During her freshman year at Immaculata University, fashion merchandising major Jaliece Horn ’24 was the recipient of the Black Talent in Design and Fashion Fund Scholarship. Horn was awarded a $500 scholarship by the Black Talent in Design and Fashion Fund (BTDF), which is a scholarship and mentorship program founded by Nike designer Alicia Pinckney. BTDF offers assistance to Black students in design and fashion programs to combat the lack of representation in these industries.
The Black Talent in Design and Fashion Fund Scholarship awards full-time undergraduate design and fashion majors with a $500 scholarship and mentorship opportunities with industry professionals. Students are evaluated on the basis of GPA (must maintain a 2.5 GPA) and creative expression.
Originally from Philadelphia, Horn is majoring in fashion merchandising. After graduating, she hopes to go into the design industry where she can utilize her creative and technical abilities. Growing up singing, dancing, playing the violin, drawing and painting, she has always been heavily involved in various artistic endeavors. “Every time I do something creative, I feel like I did something that matters,” says Horn. “It’s where I belong.”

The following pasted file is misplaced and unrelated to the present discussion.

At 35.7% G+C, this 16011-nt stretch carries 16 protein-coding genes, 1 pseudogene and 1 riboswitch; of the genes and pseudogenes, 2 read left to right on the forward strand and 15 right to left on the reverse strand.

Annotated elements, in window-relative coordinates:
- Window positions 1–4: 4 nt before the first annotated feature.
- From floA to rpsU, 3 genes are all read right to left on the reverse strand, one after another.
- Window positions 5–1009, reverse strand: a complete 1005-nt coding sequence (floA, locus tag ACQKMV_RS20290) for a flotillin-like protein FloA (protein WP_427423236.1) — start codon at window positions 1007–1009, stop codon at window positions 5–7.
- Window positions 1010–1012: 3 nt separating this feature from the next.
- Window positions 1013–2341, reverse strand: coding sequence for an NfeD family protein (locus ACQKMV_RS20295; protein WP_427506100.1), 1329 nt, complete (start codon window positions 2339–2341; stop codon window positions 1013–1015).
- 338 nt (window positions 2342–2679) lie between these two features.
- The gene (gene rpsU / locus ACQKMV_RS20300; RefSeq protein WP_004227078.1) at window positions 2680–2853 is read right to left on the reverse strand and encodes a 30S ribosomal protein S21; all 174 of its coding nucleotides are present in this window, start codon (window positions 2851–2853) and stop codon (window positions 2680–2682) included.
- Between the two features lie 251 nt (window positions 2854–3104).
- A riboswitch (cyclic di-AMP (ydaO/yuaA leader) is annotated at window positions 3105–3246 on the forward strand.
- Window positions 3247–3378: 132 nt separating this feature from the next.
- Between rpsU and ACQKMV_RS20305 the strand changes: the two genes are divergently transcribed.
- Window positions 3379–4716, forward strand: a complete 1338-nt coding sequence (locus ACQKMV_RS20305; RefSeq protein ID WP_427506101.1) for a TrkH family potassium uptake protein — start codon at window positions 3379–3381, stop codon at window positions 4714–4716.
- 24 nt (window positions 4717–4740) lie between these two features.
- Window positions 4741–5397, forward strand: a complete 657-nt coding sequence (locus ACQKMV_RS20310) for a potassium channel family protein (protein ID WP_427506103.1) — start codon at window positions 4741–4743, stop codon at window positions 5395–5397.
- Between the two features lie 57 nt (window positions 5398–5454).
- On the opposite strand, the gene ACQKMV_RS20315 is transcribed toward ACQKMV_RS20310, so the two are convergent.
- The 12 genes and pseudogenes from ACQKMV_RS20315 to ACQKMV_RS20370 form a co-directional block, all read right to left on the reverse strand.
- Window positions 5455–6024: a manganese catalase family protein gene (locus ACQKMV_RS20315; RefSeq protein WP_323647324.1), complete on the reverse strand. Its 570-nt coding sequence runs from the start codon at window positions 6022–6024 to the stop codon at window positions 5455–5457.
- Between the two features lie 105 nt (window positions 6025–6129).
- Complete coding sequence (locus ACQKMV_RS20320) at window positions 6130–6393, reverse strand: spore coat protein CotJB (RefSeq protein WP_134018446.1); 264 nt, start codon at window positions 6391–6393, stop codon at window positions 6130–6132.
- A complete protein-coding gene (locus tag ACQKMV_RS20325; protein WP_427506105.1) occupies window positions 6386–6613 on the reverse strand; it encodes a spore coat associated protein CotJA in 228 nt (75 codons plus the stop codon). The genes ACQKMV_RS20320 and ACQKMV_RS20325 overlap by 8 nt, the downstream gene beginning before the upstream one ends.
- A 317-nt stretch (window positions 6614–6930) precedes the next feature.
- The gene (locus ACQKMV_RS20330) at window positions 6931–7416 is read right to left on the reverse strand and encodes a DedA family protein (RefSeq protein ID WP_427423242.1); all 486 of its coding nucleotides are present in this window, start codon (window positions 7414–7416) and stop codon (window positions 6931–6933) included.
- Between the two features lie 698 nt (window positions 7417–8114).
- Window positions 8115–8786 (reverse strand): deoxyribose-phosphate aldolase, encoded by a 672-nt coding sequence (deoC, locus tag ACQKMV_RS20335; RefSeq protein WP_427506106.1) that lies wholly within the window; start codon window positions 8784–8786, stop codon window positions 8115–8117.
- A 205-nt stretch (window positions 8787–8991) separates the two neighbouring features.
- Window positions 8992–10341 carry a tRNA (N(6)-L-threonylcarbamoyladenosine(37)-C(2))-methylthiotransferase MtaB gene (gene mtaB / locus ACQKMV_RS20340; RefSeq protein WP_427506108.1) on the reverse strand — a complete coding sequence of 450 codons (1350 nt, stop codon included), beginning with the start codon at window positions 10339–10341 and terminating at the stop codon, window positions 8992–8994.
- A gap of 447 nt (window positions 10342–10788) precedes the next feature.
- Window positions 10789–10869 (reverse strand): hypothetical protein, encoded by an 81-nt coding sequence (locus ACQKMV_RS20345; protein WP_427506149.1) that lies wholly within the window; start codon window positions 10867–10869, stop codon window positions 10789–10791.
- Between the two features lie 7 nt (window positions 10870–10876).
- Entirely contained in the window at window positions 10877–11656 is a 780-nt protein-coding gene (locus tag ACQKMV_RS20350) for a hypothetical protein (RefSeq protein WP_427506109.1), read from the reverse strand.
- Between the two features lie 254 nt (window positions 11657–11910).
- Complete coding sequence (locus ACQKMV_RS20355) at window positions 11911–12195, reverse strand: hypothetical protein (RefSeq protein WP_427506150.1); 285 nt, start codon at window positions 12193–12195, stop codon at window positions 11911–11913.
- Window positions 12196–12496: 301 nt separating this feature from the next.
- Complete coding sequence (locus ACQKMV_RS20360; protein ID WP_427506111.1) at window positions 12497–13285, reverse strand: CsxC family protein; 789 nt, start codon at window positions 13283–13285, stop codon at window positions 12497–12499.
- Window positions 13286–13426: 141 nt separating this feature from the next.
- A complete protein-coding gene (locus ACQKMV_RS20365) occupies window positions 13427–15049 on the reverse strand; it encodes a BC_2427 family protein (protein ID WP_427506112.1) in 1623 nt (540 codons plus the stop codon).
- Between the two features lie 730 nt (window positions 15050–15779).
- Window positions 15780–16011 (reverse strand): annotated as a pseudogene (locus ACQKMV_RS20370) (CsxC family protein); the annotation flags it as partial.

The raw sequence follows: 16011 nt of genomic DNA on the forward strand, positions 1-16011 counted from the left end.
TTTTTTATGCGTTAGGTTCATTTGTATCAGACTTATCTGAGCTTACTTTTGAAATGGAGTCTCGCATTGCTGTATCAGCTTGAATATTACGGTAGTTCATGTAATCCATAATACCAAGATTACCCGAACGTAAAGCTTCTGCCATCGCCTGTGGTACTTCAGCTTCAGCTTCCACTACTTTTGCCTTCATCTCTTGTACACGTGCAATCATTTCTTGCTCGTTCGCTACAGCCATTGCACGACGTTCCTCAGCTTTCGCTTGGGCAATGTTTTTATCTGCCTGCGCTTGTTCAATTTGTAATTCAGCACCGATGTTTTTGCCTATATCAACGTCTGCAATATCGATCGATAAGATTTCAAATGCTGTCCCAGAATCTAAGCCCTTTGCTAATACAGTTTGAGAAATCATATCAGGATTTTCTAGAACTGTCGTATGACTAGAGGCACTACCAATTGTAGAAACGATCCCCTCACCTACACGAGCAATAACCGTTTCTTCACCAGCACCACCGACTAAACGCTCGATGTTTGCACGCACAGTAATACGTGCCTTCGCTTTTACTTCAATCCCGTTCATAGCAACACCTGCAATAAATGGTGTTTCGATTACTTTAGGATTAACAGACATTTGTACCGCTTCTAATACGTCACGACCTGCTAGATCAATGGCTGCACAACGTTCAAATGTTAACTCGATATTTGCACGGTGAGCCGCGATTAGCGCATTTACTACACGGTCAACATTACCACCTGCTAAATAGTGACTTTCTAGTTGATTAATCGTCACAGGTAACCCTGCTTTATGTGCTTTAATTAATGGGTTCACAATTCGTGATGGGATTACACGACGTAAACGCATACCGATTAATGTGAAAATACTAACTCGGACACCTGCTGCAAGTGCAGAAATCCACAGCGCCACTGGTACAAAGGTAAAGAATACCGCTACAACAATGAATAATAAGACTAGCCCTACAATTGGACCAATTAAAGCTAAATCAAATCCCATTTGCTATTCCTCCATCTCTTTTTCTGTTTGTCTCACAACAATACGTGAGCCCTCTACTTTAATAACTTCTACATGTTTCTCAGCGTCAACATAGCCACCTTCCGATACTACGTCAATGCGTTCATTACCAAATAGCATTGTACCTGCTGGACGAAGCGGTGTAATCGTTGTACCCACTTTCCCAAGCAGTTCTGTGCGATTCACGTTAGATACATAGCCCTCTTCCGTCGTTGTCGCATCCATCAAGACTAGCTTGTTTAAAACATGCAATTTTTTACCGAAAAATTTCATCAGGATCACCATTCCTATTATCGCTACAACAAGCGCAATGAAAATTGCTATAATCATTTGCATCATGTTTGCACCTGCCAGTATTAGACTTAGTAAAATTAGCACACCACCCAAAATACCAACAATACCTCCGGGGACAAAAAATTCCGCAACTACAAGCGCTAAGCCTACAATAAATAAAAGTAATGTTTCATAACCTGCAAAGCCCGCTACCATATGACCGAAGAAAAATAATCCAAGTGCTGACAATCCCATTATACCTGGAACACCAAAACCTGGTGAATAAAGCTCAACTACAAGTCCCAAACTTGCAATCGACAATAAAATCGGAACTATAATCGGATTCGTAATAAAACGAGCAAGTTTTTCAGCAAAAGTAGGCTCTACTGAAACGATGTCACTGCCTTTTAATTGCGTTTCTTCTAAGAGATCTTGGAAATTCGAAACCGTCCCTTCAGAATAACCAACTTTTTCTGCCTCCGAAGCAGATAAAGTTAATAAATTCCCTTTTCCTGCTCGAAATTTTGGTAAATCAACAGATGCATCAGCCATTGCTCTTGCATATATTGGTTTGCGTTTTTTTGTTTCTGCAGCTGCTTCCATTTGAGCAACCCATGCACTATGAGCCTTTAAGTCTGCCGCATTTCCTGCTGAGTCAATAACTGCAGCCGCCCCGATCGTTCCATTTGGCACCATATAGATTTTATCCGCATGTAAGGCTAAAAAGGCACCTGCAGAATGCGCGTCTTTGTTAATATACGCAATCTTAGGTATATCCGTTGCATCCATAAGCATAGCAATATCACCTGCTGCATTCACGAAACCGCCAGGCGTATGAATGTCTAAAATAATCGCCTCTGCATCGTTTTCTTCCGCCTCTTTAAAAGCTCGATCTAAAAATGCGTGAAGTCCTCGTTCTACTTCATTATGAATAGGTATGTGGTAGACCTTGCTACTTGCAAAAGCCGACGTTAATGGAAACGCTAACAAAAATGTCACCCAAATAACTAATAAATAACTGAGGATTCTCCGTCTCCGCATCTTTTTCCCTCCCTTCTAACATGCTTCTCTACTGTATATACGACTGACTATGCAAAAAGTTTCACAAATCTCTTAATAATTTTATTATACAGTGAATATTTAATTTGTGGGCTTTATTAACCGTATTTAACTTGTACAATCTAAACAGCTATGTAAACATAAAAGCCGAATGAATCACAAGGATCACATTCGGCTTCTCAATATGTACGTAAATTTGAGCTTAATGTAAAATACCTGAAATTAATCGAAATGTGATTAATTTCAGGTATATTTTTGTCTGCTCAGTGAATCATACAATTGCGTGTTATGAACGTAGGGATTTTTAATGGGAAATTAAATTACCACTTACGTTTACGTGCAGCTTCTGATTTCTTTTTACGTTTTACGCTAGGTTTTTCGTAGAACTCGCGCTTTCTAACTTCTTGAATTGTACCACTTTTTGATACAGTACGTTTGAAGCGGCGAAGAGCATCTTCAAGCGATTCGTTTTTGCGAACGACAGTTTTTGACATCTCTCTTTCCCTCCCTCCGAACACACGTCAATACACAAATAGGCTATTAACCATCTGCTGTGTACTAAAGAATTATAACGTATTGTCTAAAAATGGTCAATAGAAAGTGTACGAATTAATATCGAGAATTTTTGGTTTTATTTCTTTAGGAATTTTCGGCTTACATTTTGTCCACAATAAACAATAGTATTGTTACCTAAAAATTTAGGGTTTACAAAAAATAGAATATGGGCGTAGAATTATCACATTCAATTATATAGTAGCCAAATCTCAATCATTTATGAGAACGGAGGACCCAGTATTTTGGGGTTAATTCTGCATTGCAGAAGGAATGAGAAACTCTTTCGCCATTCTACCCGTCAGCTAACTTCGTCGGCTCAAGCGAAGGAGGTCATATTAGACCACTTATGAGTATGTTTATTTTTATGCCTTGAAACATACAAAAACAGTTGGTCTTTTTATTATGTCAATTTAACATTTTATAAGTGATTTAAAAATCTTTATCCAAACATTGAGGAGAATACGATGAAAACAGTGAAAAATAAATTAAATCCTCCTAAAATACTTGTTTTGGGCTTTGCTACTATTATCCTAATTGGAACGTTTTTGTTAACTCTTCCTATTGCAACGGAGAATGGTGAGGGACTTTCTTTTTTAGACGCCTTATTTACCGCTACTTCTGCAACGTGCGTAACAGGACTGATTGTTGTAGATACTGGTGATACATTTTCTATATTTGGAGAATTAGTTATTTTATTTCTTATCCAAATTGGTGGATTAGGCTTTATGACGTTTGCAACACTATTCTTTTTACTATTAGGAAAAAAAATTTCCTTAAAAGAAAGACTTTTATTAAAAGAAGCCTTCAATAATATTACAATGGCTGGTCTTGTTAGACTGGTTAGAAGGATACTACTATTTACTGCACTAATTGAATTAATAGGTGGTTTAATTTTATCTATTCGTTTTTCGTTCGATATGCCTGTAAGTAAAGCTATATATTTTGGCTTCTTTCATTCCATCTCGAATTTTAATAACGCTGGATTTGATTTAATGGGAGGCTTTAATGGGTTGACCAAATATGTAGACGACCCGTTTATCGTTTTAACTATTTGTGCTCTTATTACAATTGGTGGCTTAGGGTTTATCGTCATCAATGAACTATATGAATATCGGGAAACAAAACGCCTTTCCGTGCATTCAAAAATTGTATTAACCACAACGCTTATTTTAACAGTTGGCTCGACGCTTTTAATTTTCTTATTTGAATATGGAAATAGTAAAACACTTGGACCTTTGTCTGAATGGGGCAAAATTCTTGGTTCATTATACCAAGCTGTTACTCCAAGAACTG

Horn was directed to BTDF by Immaculata’s fashion merchandising program director, Lina Castro. Castro and Pinckney both attended Philadelphia University and connected through LinkedIn after Castro learned about Pinckney’s mission with BTDF. As a woman of color, Pinckney has accepted Castro’s invitations to speak to her Immaculata class about her experience in the design industry to encourage diversity within the department. “There should be more of these [financial and mentorship] programs,” says Castro. “We need to support students [of color]. We need to find financial ways to support them.”
The BTDF website offers statistics from a 2019 AIGA survey that shows white designers make up 71% of the design industry while Asian and Hispanic designers make up 9% and 8% of the industry respectively. Statistically, Black designers make up only 3% of the industry, which highlights a significant disparity.
Horn describes feeling honored to be selected for this scholarship. “Receiving the scholarship made me feel really appreciated for my Blackness, for who I am.”
According to its website, “Black Talent in Design and Fashion Fund is an initiative set to directly fund Black students studying to enter the fashion and/or footwear industry.” By offering financial support and mentorship opportunities to Black students, BTDF hopes to increase diversity and representation within the fashion and design fields.